ABS Secures Contract to Evaluate SpaceX's Unmanned Droneships
Serial entrepreneur Elon Musk is known for deploying technological developments early, rapidly and independently. His carmaker Tesla rolled out self-driving features for its vehicles in 2015, far ahead of competitors, and his spaceflight company SpaceX debuted an early unmanned vessel - a rocket landing barge with stationkeeping capability - in 2016.
Dubbed "droneships," these barge conversions have four thrusters, a blast shield to protect components, and a robot to secure landed rocket boosters. They are built to operate without manning during rocket landings.
Autonomous SpaceX droneship,— Elon Musk (@elonmusk) July 9, 2021
A Shortfall of Gravitas pic.twitter.com/hNZ5U7nxUg
In 2021, with little fanfare, SpaceX built and deployed a fully autonomous droneship - a converted deck barge dubbed A Shortfall of Gravitas (ex name Marmac 302). The 10,000 dwt, 300-foot barge was converted at Bollinger's Port Fourchon yard last year and has been in active commercial service since last August. It is the company's first self-navigating, autonomous vessel, and (unlike its predecessors) it was designed to transit to its operating area without a tow.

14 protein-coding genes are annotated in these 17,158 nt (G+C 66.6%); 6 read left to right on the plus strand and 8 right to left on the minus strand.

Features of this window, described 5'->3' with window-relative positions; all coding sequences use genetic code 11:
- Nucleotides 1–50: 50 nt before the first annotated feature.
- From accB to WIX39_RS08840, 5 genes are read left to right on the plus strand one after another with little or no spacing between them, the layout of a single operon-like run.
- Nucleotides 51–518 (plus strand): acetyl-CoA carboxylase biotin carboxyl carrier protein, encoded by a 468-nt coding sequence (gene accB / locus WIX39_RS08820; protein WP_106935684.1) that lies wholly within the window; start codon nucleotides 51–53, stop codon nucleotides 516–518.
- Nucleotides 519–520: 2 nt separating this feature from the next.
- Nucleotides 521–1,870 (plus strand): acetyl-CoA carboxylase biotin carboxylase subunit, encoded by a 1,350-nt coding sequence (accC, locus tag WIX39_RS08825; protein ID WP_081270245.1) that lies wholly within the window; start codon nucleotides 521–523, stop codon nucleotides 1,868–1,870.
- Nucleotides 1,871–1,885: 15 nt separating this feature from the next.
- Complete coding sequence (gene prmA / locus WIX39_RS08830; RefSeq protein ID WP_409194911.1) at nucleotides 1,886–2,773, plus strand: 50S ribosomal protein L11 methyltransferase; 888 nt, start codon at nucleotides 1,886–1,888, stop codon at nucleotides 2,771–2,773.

After a year of operating the Gravitas, SpaceX has now contracted with ABS to evaluate the remote-control system architecture for one of its three unmanned vessels.
"Through our work on autonomous and remote-control technologies in projects with leading partners all over the world, ABS has been leading the way in supporting its practical application at sea," said Patrick Ryan, ABS Senior Vice President, Global Engineering and Technology. "We are proud that our capabilities in this area have been recognized by a true pioneer such as SpaceX."
The project will review the design of one of SpaceX’s unmanned at-sea rocket landing platforms for compliance with the ABS Guide for Autonomous and Remote-Control Functions. ABS will apply a risk-based approach to the evaluation of the vessel's autonomous functions.